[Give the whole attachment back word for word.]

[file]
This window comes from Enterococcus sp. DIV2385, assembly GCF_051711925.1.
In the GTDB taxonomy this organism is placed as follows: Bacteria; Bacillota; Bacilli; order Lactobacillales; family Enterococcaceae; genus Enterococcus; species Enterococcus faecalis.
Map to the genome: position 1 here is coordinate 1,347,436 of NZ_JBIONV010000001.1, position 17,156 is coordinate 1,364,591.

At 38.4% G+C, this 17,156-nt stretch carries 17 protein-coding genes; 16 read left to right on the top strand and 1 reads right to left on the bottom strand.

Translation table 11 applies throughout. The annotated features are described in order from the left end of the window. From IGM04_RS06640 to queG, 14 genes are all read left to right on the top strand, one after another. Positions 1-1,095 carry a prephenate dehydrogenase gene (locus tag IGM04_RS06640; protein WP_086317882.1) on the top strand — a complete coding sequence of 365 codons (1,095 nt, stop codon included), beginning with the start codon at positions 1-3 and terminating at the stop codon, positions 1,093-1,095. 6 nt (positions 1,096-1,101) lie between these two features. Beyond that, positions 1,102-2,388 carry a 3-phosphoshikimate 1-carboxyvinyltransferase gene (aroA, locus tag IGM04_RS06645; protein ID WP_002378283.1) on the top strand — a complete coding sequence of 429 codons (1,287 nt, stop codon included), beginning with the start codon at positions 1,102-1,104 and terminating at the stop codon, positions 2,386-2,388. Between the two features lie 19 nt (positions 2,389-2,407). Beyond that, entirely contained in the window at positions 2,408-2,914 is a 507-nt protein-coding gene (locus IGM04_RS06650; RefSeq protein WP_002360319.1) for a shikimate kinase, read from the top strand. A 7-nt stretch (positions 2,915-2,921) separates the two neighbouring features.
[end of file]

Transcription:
This window comes from Enterococcus sp. DIV2385, assembly GCF_051711925.1.
In the GTDB taxonomy this organism is placed as follows: Bacteria; Bacillota; Bacilli; order Lactobacillales; family Enterococcaceae; genus Enterococcus; species Enterococcus faecalis.
Map to the genome: position 1 here is coordinate 1,347,436 of NZ_JBIONV010000001.1, position 17,156 is coordinate 1,364,591.

At 38.4% G+C, this 17,156-nt stretch carries 17 protein-coding genes; 16 read left to right on the top strand and 1 reads right to left on the bottom strand.

Translation table 11 applies throughout. The annotated features are described in order from the left end of the window. From IGM04_RS06640 to queG, 14 genes are all read left to right on the top strand, one after another. Positions 1-1,095 carry a prephenate dehydrogenase gene (locus tag IGM04_RS06640; protein WP_086317882.1) on the top strand — a complete coding sequence of 365 codons (1,095 nt, stop codon included), beginning with the start codon at positions 1-3 and terminating at the stop codon, positions 1,093-1,095. 6 nt (positions 1,096-1,101) lie between these two features. Beyond that, positions 1,102-2,388 carry a 3-phosphoshikimate 1-carboxyvinyltransferase gene (aroA, locus tag IGM04_RS06645; protein ID WP_002378283.1) on the top strand — a complete coding sequence of 429 codons (1,287 nt, stop codon included), beginning with the start codon at positions 1,102-1,104 and terminating at the stop codon, positions 2,386-2,388. Between the two features lie 19 nt (positions 2,389-2,407). Beyond that, entirely contained in the window at positions 2,408-2,914 is a 507-nt protein-coding gene (locus IGM04_RS06650; RefSeq protein WP_002360319.1) for a shikimate kinase, read from the top strand. A 7-nt stretch (positions 2,915-2,921) separates the two neighbouring features.